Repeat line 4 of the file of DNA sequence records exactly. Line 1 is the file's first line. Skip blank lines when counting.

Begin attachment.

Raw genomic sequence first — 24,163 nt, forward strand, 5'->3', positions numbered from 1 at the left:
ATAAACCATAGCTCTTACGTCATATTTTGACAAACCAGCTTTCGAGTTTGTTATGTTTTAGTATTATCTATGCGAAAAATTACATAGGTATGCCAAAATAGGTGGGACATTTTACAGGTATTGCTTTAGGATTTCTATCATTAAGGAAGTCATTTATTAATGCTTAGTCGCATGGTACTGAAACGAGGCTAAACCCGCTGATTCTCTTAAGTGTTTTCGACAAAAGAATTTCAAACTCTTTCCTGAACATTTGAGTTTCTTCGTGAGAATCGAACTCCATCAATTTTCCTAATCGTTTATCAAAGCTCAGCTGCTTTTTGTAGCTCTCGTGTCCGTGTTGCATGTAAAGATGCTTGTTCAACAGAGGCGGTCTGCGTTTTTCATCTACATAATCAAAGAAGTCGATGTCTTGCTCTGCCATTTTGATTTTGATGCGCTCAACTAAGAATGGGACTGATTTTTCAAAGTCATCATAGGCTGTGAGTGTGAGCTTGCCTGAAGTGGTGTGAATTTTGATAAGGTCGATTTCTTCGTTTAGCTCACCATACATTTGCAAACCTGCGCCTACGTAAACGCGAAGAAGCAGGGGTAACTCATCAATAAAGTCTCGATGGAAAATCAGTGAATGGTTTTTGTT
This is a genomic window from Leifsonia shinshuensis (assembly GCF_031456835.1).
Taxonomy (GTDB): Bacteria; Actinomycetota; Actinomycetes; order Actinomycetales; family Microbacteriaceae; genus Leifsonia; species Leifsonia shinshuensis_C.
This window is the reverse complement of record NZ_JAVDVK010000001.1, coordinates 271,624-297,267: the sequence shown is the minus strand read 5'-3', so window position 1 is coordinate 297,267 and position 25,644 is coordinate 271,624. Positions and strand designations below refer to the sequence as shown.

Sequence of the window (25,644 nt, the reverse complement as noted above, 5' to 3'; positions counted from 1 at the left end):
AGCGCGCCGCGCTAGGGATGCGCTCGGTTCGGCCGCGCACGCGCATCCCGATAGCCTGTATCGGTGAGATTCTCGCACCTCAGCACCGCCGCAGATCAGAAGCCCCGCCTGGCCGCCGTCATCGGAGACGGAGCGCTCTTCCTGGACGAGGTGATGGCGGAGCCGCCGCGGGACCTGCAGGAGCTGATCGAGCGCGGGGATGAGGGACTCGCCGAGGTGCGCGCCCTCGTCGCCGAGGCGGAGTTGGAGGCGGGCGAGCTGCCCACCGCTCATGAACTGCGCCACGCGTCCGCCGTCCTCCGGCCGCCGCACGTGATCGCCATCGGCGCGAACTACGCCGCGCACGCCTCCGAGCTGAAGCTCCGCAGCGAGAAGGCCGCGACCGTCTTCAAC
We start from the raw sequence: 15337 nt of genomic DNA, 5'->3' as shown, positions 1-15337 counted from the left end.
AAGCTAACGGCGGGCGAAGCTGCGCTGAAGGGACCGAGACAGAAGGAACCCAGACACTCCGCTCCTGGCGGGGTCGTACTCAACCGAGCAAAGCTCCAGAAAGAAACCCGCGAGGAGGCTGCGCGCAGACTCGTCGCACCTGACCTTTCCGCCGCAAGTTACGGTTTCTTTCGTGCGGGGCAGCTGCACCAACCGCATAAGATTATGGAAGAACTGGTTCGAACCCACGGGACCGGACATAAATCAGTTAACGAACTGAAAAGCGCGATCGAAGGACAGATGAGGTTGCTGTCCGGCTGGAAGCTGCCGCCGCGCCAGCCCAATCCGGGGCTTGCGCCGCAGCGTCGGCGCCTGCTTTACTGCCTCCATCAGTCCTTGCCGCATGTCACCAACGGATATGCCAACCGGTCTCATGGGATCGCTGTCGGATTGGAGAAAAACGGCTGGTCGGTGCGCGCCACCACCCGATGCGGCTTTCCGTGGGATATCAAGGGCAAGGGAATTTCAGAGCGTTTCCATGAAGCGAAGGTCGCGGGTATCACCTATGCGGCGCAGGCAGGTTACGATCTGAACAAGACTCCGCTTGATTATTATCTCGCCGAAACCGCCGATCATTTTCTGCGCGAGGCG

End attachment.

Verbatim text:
Taxonomy (GTDB): Bacteria; Actinomycetota; Actinomycetes; order Actinomycetales; family Microbacteriaceae; genus Leifsonia; species Leifsonia shinshuensis_C.